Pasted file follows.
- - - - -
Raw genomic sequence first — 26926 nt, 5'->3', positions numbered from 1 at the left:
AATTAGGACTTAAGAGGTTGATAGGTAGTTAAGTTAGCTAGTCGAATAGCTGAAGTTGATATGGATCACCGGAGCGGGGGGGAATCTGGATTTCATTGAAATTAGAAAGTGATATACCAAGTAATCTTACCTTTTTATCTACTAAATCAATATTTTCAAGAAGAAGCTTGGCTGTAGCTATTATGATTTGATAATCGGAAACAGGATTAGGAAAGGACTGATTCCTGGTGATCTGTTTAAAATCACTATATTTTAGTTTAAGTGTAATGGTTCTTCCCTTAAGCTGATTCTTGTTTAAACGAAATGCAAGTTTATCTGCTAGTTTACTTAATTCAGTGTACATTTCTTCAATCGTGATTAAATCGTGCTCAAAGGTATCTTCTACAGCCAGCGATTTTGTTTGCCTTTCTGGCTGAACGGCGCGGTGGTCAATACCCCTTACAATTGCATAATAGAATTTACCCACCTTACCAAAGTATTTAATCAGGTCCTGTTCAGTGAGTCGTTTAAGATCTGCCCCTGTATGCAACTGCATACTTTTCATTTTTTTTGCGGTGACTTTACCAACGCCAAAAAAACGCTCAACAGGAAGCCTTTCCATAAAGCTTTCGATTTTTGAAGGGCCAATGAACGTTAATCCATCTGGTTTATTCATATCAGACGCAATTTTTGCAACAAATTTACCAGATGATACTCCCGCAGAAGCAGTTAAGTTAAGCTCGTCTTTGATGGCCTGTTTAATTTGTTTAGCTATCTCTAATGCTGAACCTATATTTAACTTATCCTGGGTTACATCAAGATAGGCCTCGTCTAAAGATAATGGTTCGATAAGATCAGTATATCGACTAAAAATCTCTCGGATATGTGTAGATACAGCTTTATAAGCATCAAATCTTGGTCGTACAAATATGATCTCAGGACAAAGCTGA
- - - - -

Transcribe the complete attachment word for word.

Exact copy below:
Raw genomic sequence first — 26926 nt, 5'->3', positions numbered from 1 at the left:
AATTAGGACTTAAGAGGTTGATAGGTAGTTAAGTTAGCTAGTCGAATAGCTGAAGTTGATATGGATCACCGGAGCGGGGGGGAATCTGGATTTCATTGAAATTAGAAAGTGATATACCAAGTAATCTTACCTTTTTATCTACTAAATCAATATTTTCAAGAAGAAGCTTGGCTGTAGCTATTATGATTTGATAATCGGAAACAGGATTAGGAAAGGACTGATTCCTGGTGATCTGTTTAAAATCACTATATTTTAGTTTAAGTGTAATGGTTCTTCCCTTAAGCTGATTCTTGTTTAAACGAAATGCAAGTTTATCTGCTAGTTTACTTAATTCAGTGTACATTTCTTCAATCGTGATTAAATCGTGCTCAAAGGTATCTTCTACAGCCAGCGATTTTGTTTGCCTTTCTGGCTGAACGGCGCGGTGGTCAATACCCCTTACAATTGCATAATAGAATTTACCCACCTTACCAAAGTATTTAATCAGGTCCTGTTCAGTGAGTCGTTTAAGATCTGCCCCTGTATGCAACTGCATACTTTTCATTTTTTTTGCGGTGACTTTACCAACGCCAAAAAAACGCTCAACAGGAAGCCTTTCCATAAAGCTTTCGATTTTTGAAGGGCCAATGAACGTTAATCCATCTGGTTTATTCATATCAGACGCAATTTTTGCAACAAATTTACCAGATGATACTCCCGCAGAAGCAGTTAAGTTAAGCTCGTCTTTGATGGCCTGTTTAATTTGTTTAGCTATCTCTAATGCTGAACCTATATTTAACTTATCCTGGGTTACATCAAGATAGGCCTCGTCTAAAGATAATGGTTCGATAAGATCAGTATATCGACTAAAAATCTCTCGGATATGTGTAGATACAGCTTTATAAGCATCAAATCTTGGTCGTACAAATATGATCTCAGGACAAAGCTGA